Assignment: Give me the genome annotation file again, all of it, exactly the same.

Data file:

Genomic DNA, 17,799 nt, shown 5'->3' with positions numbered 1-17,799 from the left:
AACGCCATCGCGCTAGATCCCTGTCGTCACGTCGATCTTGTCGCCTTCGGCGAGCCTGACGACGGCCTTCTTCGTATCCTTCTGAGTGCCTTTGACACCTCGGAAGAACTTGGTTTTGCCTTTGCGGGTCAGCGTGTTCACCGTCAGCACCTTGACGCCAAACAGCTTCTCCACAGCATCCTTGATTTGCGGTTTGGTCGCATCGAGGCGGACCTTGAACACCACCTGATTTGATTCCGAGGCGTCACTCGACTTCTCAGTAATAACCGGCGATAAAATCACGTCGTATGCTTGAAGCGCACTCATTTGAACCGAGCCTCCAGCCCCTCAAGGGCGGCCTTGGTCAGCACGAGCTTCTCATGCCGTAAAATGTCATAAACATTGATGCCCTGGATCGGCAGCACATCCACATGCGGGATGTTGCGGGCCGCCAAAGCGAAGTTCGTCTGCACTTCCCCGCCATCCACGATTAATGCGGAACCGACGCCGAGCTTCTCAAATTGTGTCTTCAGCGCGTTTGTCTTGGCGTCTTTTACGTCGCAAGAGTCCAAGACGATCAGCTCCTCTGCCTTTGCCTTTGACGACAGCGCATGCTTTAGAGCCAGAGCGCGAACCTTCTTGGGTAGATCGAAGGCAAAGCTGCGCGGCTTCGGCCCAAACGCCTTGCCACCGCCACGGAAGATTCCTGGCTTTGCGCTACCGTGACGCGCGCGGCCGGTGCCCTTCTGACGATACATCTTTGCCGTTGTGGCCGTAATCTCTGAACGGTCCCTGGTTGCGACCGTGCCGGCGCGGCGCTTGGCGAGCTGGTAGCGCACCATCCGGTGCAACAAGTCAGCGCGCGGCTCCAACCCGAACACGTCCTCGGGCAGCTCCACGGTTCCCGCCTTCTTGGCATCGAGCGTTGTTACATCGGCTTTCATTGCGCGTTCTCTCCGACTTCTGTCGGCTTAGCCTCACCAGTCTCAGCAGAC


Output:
Genomic DNA, 17,799 nt, shown 5'->3' with positions numbered 1-17,799 from the left:
AACGCCATCGCGCTAGATCCCTGTCGTCACGTCGATCTTGTCGCCTTCGGCGAGCCTGACGACGGCCTTCTTCGTATCCTTCTGAGTGCCTTTGACACCTCGGAAGAACTTGGTTTTGCCTTTGCGGGTCAGCGTGTTCACCGTCAGCACCTTGACGCCAAACAGCTTCTCCACAGCATCCTTGATTTGCGGTTTGGTCGCATCGAGGCGGACCTTGAACACCACCTGATTTGATTCCGAGGCGTCACTCGACTTCTCAGTAATAACCGGCGATAAAATCACGTCGTATGCTTGAAGCGCACTCATTTGAACCGAGCCTCCAGCCCCTCAAGGGCGGCCTTGGTCAGCACGAGCTTCTCATGCCGTAAAATGTCATAAACATTGATGCCCTGGATCGGCAGCACATCCACATGCGGGATGTTGCGGGCCGCCAAAGCGAAGTTCGTCTGCACTTCCCCGCCATCCACGATTAATGCGGAACCGACGCCGAGCTTCTCAAATTGTGTCTTCAGCGCGTTTGTCTTGGCGTCTTTTACGTCGCAAGAGTCCAAGACGATCAGCTCCTCTGCCTTTGCCTTTGACGACAGCGCATGCTTTAGAGCCAGAGCGCGAACCTTCTTGGGTAGATCGAAGGCAAAGCTGCGCGGCTTCGGCCCAAACGCCTTGCCACCGCCACGGAAGATTCCTGGCTTTGCGCTACCGTGACGCGCGCGGCCGGTGCCCTTCTGACGATACATCTTTGCCGTTGTGGCCGTAATCTCTGAACGGTCCCTGGTTGCGACCGTGCCGGCGCGGCGCTTGGCGAGCTGGTAGCGCACCATCCGGTGCAACAAGTCAGCGCGCGGCTCCAACCCGAACACGTCCTCGGGCAGCTCCACGGTTCCCGCCTTCTTGGCATCGAGCGTTGTTACATCGGCTTTCATTGCGCGTTCTCTCCGACTTCTGTCGGCTTAGCCTCACCAGTCTCAGCAGAC